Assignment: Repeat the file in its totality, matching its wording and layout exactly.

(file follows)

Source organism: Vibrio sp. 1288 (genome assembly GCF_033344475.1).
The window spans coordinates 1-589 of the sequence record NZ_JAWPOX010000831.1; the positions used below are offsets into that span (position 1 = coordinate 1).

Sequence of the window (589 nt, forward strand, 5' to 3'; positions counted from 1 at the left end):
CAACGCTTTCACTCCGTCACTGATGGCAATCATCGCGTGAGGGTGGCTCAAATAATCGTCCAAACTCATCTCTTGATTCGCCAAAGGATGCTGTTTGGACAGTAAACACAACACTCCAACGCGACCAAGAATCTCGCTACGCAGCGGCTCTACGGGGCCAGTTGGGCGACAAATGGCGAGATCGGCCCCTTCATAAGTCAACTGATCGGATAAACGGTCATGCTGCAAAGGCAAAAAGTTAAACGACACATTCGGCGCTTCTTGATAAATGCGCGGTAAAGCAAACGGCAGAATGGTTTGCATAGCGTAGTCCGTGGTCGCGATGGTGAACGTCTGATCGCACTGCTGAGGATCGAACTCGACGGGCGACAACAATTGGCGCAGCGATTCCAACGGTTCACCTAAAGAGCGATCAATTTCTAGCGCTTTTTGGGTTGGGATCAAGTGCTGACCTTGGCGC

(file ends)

Source organism: Vibrio sp. 1288 (genome assembly GCF_033344475.1).
The window spans coordinates 1-589 of the sequence record NZ_JAWPOX010000831.1; the positions used below are offsets into that span (position 1 = coordinate 1).

Sequence of the window (589 nt, forward strand, 5' to 3'; positions counted from 1 at the left end):
CAACGCTTTCACTCCGTCACTGATGGCAATCATCGCGTGAGGGTGGCTCAAATAATCGTCCAAACTCATCTCTTGATTCGCCAAAGGATGCTGTTTGGACAGTAAACACAACACTCCAACGCGACCAAGAATCTCGCTACGCAGCGGCTCTACGGGGCCAGTTGGGCGACAAATGGCGAGATCGGCCCCTTCATAAGTCAACTGATCGGATAAACGGTCATGCTGCAAAGGCAAAAAGTTAAACGACACATTCGGCGCTTCTTGATAAATGCGCGGTAAAGCAAACGGCAGAATGGTTTGCATAGCGTAGTCCGTGGTCGCGATGGTGAACGTCTGATCGCACTGCTGAGGATCGAACTCGACGGGCGACAACAATTGGCGCAGCGATTCCAACGGTTCACCTAAAGAGCGATCAATTTCTAGCGCTTTTTGGGTTGGGATCAAGTGCTGACCTTGGCGC